Pajamas are healthier for sleeping than clothes


March 17, 2006|By JUDY FOREMAN

Are there any hygienic or medical reasons for kids to wear pajamas, as opposed to clothes, for sleeping?

Yes. While it might seem reasonable to put a child to bed in comfy, loose-fitting clothes, there are two good reasons not to: Hygiene and fire.

Kids come in contact with a lot of bacteria during the day, and an evening bath can rinse some of those microbes away, decreasing the risk of infection, Dr. Lisa M. Asta, a San Francisco pediatrician and spokeswoman for the American Academy of Pediatrics, wrote in an e-mail.

Perhaps even more important: Put a child to bed in snug-fitting and/or flame-retardant pajamas to minimize the risk of serious burns in case of fire. Loose-fitting clothes can catch fire more easily than snug-fitting garments.

Check the label on sleepwear. Pajamas "should be labeled flame retardant," Dr. Joanne Cox, associate chief of general pediatrics for primary care at Boston's Children's Hospital, wrote in an e-mail.

Legally, pajamas "must pass the flame-retardant `flame' test, though this does not mean added chemicals," she wrote. Most cotton garments are probably not flame-retardant unless chemicals are added.

The U.S. Consumer Product Safety Commission recommends buying fabrics that are difficult to ignite and tend to extinguish themselves, including 100 percent polyester, nylon, wool and silk.

Tightly woven fabrics or knits and fabrics without a fuzzy or napped surface are less likely to ignite than open knits.

Is there any way to treat restless legs syndrome?

Last year, the Food and Drug Administration approved the first medication specifically marketed for restless legs syndrome. Earlier this year, Mayo Clinic researchers reported that the drug, Requip, can significantly improve the annoying symptoms and improve sleep for many of the 20 million Americans who have the neurological problem. A similar drug called Mirapex is up for FDA review.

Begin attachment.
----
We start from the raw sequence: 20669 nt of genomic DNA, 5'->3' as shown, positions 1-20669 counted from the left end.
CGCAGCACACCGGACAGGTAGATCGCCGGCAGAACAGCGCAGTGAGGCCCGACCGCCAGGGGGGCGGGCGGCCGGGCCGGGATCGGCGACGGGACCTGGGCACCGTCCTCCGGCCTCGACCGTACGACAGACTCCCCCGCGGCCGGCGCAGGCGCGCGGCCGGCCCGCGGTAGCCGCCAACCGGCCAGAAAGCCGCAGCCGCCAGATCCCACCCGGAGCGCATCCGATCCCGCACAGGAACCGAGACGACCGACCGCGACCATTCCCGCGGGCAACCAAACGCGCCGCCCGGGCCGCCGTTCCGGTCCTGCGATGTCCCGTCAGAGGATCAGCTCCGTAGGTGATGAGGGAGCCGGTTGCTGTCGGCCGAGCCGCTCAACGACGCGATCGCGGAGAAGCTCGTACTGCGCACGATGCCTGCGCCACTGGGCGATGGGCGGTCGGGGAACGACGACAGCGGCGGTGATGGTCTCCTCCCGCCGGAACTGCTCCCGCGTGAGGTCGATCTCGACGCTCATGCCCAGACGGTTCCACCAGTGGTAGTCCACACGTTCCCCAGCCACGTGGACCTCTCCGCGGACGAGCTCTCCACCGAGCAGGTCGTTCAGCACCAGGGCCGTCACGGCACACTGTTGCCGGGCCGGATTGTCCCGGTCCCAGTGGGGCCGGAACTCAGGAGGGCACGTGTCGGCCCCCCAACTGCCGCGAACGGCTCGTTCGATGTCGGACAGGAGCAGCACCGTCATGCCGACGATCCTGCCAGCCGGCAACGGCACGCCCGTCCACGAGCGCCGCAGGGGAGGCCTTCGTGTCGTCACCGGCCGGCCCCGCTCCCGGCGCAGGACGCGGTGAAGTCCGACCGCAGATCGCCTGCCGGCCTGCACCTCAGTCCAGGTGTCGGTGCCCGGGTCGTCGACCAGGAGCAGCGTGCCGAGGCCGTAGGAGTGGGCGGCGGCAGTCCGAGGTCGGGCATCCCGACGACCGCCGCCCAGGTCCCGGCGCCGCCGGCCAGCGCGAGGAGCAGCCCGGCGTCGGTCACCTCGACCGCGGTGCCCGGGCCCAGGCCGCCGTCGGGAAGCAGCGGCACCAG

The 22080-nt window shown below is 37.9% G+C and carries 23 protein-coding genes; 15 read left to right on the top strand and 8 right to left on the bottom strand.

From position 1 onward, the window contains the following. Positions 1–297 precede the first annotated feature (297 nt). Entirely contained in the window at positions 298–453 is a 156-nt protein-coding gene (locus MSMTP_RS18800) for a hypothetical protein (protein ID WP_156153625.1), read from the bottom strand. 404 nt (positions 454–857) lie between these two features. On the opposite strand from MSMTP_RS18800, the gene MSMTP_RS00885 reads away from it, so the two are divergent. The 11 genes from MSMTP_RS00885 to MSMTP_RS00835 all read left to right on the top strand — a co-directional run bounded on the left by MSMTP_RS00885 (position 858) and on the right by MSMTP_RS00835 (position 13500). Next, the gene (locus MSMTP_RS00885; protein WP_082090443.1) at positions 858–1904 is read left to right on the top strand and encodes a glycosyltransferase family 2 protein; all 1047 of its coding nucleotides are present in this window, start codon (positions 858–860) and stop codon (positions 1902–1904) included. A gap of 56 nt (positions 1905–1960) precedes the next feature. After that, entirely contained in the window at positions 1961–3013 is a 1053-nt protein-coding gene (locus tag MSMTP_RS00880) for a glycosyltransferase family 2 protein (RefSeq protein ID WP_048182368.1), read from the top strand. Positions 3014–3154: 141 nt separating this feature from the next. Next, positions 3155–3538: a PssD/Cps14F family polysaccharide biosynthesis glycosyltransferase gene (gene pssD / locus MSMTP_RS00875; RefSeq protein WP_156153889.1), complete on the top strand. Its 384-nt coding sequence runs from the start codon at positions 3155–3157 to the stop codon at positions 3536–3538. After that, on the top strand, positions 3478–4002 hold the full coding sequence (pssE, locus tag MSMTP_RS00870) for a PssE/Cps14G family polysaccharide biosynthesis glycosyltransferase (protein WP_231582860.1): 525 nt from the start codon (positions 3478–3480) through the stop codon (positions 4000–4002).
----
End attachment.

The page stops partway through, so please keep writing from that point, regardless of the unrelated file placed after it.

Restless legs syndrome is not fatal, but it can be a life-wrecker. When people with the syndrome are at rest, or trying to sleep, they get creepy-crawly feelings in the legs that can sometimes be relieved - for a short time - by movement.

This means that sufferers may get only get a few hours' sleep a night. The syndrome is believed to involve abnormalities in iron metabolism and production of dopamine, a neurotransmitter, in parts of the brain that control movement.

Requip and Mirapex (already on the market to treat Parkinson's disease) increase activity in dopamine cells, said Dr. John Winkelman, medical director of the Sleep Health Center at Brigham and Women's Hospital in Boston, who consults for the manufacturers of Requip and Mirapex.

The leader of the Requip study, Dr. Richard K. Bogan, chief medical officer of sleep medicine at the University of South Carolina School of Medicine, said the 12-week, multicenter study involved about 350 patients, about half of whom received a placebo, and half, Requip.

Neither doctors nor the patients knew who was getting the real drug, which proved significantly better.

Drug companies have paid for most of the research into these medications. This one was funded by GlaxoSmithKline, the maker of Requip.

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